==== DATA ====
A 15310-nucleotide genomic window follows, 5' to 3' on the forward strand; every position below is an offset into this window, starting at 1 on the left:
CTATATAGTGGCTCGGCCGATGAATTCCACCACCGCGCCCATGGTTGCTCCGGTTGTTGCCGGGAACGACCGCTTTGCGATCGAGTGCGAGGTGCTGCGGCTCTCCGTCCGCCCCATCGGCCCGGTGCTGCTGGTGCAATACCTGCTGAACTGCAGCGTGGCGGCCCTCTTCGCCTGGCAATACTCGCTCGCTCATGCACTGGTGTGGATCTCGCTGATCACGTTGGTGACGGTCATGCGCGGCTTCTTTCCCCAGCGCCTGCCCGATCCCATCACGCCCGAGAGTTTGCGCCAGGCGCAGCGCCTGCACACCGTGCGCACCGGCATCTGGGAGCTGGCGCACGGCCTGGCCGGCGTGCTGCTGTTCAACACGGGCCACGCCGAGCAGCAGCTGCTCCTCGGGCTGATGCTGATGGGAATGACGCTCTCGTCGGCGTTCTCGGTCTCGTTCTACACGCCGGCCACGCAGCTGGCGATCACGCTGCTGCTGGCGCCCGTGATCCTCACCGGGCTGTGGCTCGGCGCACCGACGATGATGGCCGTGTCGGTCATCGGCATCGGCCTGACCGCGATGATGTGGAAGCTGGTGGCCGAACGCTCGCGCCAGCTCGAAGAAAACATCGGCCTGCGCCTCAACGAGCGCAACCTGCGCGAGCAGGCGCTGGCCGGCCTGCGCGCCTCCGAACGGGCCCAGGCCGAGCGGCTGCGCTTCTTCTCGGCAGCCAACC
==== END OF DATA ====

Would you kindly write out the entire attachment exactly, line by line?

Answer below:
A 15310-nucleotide genomic window follows, 5' to 3' on the forward strand; every position below is an offset into this window, starting at 1 on the left:
CTATATAGTGGCTCGGCCGATGAATTCCACCACCGCGCCCATGGTTGCTCCGGTTGTTGCCGGGAACGACCGCTTTGCGATCGAGTGCGAGGTGCTGCGGCTCTCCGTCCGCCCCATCGGCCCGGTGCTGCTGGTGCAATACCTGCTGAACTGCAGCGTGGCGGCCCTCTTCGCCTGGCAATACTCGCTCGCTCATGCACTGGTGTGGATCTCGCTGATCACGTTGGTGACGGTCATGCGCGGCTTCTTTCCCCAGCGCCTGCCCGATCCCATCACGCCCGAGAGTTTGCGCCAGGCGCAGCGCCTGCACACCGTGCGCACCGGCATCTGGGAGCTGGCGCACGGCCTGGCCGGCGTGCTGCTGTTCAACACGGGCCACGCCGAGCAGCAGCTGCTCCTCGGGCTGATGCTGATGGGAATGACGCTCTCGTCGGCGTTCTCGGTCTCGTTCTACACGCCGGCCACGCAGCTGGCGATCACGCTGCTGCTGGCGCCCGTGATCCTCACCGGGCTGTGGCTCGGCGCACCGACGATGATGGCCGTGTCGGTCATCGGCATCGGCCTGACCGCGATGATGTGGAAGCTGGTGGCCGAACGCTCGCGCCAGCTCGAAGAAAACATCGGCCTGCGCCTCAACGAGCGCAACCTGCGCGAGCAGGCGCTGGCCGGCCTGCGCGCCTCCGAACGGGCCCAGGCCGAGCGGCTGCGCTTCTTCTCGGCAGCCAACC